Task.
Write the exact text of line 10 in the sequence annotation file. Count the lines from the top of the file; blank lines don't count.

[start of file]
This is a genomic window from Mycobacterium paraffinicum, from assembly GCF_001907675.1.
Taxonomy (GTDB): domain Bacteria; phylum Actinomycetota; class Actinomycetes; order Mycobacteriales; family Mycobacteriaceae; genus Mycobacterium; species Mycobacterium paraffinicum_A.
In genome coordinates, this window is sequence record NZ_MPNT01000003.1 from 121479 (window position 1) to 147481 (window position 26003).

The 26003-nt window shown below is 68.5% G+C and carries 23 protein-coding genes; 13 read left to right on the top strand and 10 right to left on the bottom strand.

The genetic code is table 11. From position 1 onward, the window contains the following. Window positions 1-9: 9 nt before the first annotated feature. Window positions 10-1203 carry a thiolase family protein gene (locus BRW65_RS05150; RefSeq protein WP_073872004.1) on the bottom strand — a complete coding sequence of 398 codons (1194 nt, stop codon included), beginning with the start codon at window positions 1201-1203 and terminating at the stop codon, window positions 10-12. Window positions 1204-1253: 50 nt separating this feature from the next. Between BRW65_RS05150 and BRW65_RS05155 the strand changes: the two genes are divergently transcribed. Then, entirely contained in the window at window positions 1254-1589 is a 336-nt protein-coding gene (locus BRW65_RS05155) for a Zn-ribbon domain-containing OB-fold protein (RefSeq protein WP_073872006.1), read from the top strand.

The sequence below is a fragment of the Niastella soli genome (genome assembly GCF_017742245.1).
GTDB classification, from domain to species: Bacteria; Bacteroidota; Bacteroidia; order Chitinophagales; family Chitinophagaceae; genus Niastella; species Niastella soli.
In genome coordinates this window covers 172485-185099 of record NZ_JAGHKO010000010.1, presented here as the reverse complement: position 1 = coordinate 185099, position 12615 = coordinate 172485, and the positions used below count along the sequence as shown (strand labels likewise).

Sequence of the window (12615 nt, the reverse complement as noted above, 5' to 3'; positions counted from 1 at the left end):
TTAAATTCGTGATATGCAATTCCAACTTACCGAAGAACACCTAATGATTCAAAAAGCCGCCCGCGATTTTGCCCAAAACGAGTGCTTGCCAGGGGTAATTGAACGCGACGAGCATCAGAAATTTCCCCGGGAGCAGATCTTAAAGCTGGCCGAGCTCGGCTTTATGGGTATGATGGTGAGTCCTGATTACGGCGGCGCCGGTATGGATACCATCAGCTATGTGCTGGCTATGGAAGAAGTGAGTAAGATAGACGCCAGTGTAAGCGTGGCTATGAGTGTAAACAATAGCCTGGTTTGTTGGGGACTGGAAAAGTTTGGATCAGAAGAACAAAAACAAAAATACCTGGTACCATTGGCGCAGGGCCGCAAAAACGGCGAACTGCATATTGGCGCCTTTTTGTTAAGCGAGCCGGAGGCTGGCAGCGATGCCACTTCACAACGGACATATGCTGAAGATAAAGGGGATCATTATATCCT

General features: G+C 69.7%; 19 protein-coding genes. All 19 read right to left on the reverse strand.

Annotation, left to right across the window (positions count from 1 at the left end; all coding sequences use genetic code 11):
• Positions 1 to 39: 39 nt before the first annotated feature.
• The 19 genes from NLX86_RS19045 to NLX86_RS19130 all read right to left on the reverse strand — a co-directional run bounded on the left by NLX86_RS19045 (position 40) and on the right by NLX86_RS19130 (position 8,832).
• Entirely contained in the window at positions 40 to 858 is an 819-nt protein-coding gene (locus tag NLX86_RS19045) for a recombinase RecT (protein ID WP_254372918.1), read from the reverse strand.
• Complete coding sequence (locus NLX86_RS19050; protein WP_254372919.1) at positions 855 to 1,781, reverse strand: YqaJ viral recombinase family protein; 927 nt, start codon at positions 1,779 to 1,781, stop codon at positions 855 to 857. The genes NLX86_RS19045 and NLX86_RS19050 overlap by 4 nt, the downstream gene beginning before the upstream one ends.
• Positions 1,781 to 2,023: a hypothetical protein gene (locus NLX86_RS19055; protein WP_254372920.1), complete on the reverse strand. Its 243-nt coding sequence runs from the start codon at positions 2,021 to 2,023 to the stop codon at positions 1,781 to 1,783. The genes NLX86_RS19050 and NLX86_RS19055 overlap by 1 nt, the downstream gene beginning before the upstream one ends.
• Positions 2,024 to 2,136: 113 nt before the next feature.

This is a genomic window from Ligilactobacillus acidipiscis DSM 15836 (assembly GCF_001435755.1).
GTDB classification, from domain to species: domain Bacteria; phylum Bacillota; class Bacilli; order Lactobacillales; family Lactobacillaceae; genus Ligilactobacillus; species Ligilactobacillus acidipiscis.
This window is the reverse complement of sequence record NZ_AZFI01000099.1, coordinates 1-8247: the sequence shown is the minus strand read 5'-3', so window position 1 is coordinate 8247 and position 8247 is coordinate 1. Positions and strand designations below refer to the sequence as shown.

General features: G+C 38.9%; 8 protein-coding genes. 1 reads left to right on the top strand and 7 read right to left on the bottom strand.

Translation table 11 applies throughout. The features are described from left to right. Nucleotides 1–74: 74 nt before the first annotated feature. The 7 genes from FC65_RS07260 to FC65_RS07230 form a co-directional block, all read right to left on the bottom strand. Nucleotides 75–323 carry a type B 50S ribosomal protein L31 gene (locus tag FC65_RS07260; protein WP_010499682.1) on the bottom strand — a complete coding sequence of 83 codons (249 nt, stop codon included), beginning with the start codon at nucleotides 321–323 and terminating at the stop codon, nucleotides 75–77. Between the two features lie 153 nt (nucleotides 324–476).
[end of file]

TTAAATTCGTGATATGCAATTCCAACTTACCGAAGAACACCTAATGATTCAAAAAGCCGCCCGCGATTTTGCCCAAAACGAGTGCTTGCCAGGGGTAATTGAACGCGACGAGCATCAGAAATTTCCCCGGGAGCAGATCTTAAAGCTGGCCGAGCTCGGCTTTATGGGTATGATGGTGAGTCCTGATTACGGCGGCGCCGGTATGGATACCATCAGCTATGTGCTGGCTATGGAAGAAGTGAGTAAGATAGACGCCAGTGTAAGCGTGGCTATGAGTGTAAACAATAGCCTGGTTTGTTGGGGACTGGAAAAGTTTGGATCAGAAGAACAAAAACAAAAATACCTGGTACCATTGGCGCAGGGCCGCAAAAACGGCGAACTGCATATTGGCGCCTTTTTGTTAAGCGAGCCGGAGGCTGGCAGCGATGCCACTTCACAACGGACATATGCTGAAGATAAAGGGGATCATTATATCCT